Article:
I Believe in Simple Kindness
At a private liberal arts college, it’s easy to think you’ve got life figured out. Yet even after thirteen years of dedicated study there’s a lot you don’t know, and when it comes to other people, a lot you never will. You might think that the introverted boy who lives on the first floor, who doesn’t come to parties and sits at his computer from early afternoon until late into the night, has no friends because he doesn’t want them. You could live your whole life without ever knowing that his middle name is Thomas and his brother was killed in a car accident when he was twelve, and when the sun goes down he can name every constellation in the eastern sky. You might think that your irritatingly positive roommate, whose desk is tiled with post-it notes of inspirational quotes and helpful daily reminders to stick to life’s bright side, doesn’t party because she doesn’t like to have fun. You could walk past her on your way to the shower every morning without ever knowing how much she wept into her parents’ soggy shirtsleeves when her boyfriend raped her at age fifteen.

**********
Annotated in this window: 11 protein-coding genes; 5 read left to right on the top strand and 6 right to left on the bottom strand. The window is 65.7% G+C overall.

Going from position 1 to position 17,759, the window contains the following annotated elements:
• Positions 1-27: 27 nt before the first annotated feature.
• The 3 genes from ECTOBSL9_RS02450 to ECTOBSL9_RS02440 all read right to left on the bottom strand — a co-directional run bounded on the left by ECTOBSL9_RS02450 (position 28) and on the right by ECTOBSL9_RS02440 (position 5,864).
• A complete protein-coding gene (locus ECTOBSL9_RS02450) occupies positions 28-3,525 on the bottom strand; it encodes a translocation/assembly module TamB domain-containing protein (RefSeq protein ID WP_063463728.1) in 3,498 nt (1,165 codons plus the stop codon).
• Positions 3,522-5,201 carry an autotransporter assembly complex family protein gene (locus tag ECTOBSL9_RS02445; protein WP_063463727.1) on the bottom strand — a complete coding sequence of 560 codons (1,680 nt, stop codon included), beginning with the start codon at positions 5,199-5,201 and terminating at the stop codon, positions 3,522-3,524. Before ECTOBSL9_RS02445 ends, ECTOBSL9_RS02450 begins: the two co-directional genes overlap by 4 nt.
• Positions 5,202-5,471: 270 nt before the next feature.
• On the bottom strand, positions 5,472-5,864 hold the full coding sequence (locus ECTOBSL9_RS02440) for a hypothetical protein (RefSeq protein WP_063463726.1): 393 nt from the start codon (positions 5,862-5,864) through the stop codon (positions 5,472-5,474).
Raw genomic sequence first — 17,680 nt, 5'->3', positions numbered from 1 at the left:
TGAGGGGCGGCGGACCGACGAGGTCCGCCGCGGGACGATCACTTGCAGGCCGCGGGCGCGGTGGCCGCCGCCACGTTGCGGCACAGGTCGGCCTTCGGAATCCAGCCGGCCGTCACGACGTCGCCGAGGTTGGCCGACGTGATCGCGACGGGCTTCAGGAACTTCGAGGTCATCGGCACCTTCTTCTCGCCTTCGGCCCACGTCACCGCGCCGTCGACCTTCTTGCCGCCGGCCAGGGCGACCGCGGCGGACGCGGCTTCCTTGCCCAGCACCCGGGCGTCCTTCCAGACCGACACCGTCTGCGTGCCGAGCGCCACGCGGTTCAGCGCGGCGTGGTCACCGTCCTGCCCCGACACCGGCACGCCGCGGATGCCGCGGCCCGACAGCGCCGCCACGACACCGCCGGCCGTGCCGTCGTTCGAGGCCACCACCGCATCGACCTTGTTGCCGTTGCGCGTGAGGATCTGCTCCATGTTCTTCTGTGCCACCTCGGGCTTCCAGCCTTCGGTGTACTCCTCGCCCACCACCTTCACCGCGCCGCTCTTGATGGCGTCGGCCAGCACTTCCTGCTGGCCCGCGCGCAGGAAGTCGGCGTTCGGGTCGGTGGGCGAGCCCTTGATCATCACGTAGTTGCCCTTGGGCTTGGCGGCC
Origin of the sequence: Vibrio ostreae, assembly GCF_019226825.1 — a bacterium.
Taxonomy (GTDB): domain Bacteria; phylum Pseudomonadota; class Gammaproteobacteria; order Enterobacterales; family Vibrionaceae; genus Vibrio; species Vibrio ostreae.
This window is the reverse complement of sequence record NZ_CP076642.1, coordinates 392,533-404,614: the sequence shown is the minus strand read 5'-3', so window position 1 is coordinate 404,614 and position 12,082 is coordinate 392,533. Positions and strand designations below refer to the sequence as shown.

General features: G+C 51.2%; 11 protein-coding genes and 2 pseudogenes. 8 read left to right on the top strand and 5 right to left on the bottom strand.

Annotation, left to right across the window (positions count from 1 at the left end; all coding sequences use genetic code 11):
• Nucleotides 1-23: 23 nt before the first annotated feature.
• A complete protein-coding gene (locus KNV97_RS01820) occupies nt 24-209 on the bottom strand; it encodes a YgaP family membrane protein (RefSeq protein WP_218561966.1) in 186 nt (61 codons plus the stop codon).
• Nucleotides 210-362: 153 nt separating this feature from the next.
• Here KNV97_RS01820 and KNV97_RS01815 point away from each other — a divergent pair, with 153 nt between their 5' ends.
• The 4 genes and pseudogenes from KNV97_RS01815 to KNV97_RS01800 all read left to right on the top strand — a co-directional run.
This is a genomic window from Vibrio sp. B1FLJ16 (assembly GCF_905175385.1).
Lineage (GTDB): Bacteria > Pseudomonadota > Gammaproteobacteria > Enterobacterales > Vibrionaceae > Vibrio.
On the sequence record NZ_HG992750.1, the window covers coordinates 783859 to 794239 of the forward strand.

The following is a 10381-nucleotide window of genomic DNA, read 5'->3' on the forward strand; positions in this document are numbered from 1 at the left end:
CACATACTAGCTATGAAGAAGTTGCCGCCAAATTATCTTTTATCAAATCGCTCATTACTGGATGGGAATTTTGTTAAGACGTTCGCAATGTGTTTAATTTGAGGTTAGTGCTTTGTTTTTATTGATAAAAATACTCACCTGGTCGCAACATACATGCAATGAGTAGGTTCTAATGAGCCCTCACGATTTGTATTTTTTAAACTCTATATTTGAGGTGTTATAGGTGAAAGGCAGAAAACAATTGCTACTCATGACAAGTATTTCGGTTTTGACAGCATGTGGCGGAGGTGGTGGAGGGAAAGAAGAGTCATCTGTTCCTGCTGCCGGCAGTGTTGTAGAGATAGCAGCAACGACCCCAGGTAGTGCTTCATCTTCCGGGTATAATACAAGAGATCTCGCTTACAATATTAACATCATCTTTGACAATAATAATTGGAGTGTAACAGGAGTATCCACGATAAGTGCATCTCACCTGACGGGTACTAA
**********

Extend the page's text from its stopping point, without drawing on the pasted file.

There is a lot you are willing to look past to meet your immediate needs. You get angry waiting for the shower stall and pay no regard to the girl who finally gets out and goes back to her room, waiting for the phone call that tells her they’ve found her mom. You only cared about what you were waiting for, and you had a right to. But you can’t possibly know it all. So why not be kind?
If you woke up one day and made it your single mission to be kind to every person you met, how could you go to war? How could you beat up your children? How could you watch footage of a massacre, feel sympathetic, but go on shopping for sweaters? I think it is important to rewind the clock and remember what our mothers taught us about simple kindness. It might mean sacrificing some pride or going out of your way to put someone before you, but everyone every day can decide to be nice to the next person they see. So why not?
It might sound simplified – but when did kindness really become more complex than knowing right from wrong? Knowing that pushing your sister down the stairs was bad and sharing your toys was good? Realizing that people liked to be greeted in the halls, whether or not you knew them; that it was better to be nice than mean, or worse yet, not to care at all? We live in a complicated world. But I often think it is too easy to excuse our actions (or inactions) because things just aren’t that simple. I believe it is wonderfully simple to say “Hi” to a stranger. I think a little reminder that we’re all in this together is just what a stranger could use.
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